The Inside View | Interior design as a marketing aide

The Inside View | Interior design as a marketing aide

There’s no denying a professionally designed show home is a housebuilder’s primary marketing tool but when a development really needs to stand out, how else can developers use interior design more creatively? Steve Hird, director at Edward Thomas Interiors, highlights three recent case studies of unorthodox thinking.

I’ve written previously about where housebuilders can take cues from retail so an interesting brief, we fulfilled recently was for a high street retail store. Our client, a retirement living developer, had several developments in close proximity so to attract purchasers from a wider catchment, set up a retail store as a ‘hub’.

The location for this was a quintessential market town so our brief was to make the store as much of a destination as the town itself. A country chic design was installed, using furniture, wallcoverings and accessories that were representative of the client’s brand. The idea being it would be familiar but not corporate. House hunters could take time learning about the different developments and gain a sense of the lifestyle before selecting one to visit and view more closely.

Virtual show homes
Pre-marketing plays an essential role ahead of the launch of any development. But what information can you provide over and above a basic floor plan and site layout?

When a client was releasing homes for sale 12 months ahead of build, they needed more marketing collateral to support early sales. We were commissioned to produce a series of virtual showhomes, devising three deliberately contrasting designs to help house hunters understand the range of homes available and how the space within them could be used.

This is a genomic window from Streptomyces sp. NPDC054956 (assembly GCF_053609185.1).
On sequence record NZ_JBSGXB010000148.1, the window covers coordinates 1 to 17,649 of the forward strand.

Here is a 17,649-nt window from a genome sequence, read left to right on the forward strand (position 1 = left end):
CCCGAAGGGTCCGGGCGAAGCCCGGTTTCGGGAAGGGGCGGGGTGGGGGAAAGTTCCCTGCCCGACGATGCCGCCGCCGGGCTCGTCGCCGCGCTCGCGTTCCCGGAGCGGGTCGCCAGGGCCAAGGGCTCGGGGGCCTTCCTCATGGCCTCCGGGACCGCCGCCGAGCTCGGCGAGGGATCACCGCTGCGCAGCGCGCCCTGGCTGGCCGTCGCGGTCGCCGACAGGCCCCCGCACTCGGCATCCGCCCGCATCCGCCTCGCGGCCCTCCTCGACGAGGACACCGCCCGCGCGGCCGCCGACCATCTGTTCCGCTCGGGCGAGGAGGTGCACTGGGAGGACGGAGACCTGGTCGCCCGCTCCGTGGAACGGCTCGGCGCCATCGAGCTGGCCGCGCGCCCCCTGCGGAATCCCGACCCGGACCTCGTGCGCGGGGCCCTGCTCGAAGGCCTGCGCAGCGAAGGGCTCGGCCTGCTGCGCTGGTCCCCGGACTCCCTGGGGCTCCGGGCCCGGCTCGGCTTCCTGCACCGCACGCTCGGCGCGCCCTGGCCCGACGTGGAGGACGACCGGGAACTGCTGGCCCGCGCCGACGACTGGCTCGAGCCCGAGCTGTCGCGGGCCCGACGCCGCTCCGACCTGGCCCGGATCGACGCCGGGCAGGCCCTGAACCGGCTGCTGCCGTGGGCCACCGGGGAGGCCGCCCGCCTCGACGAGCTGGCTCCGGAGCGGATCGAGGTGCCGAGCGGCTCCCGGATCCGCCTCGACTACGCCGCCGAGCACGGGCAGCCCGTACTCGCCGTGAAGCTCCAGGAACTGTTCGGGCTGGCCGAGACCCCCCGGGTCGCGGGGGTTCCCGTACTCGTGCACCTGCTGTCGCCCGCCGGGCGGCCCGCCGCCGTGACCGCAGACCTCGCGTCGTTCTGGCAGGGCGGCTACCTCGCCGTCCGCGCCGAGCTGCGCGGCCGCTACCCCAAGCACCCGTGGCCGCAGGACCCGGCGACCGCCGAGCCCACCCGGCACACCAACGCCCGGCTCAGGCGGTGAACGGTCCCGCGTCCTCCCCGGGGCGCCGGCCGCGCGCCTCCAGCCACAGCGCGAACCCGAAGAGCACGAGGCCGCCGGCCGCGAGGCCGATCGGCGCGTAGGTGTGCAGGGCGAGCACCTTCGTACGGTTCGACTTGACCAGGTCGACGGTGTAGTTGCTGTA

Not only were these CGIs given to all those who pre-registered their interest but they were also used to attract overseas purchasers and investors. We then later designed three physical showhomes, meaning interested house hunters could take inspiration from six different concepts, which greatly increased the sales rate.

Design for digital
As VR technology, video walkthroughs and interactive screens become more commonplace in the house buying journey, space needs to be accommodated for these. In sales centres, it’s advisable to plan these from the outset rather than adding later, as they require dedicated space and room to move.

For interactive screens, a zoned space within the sales office works well as it allows house hunters to view while they wait but also means a sales advisor can be nearby to present or demonstrate if required. Where developers offer site tours through VR, we’ve created separate cinema-style rooms to ensure these can take place privately and not distract from the main selling areas.

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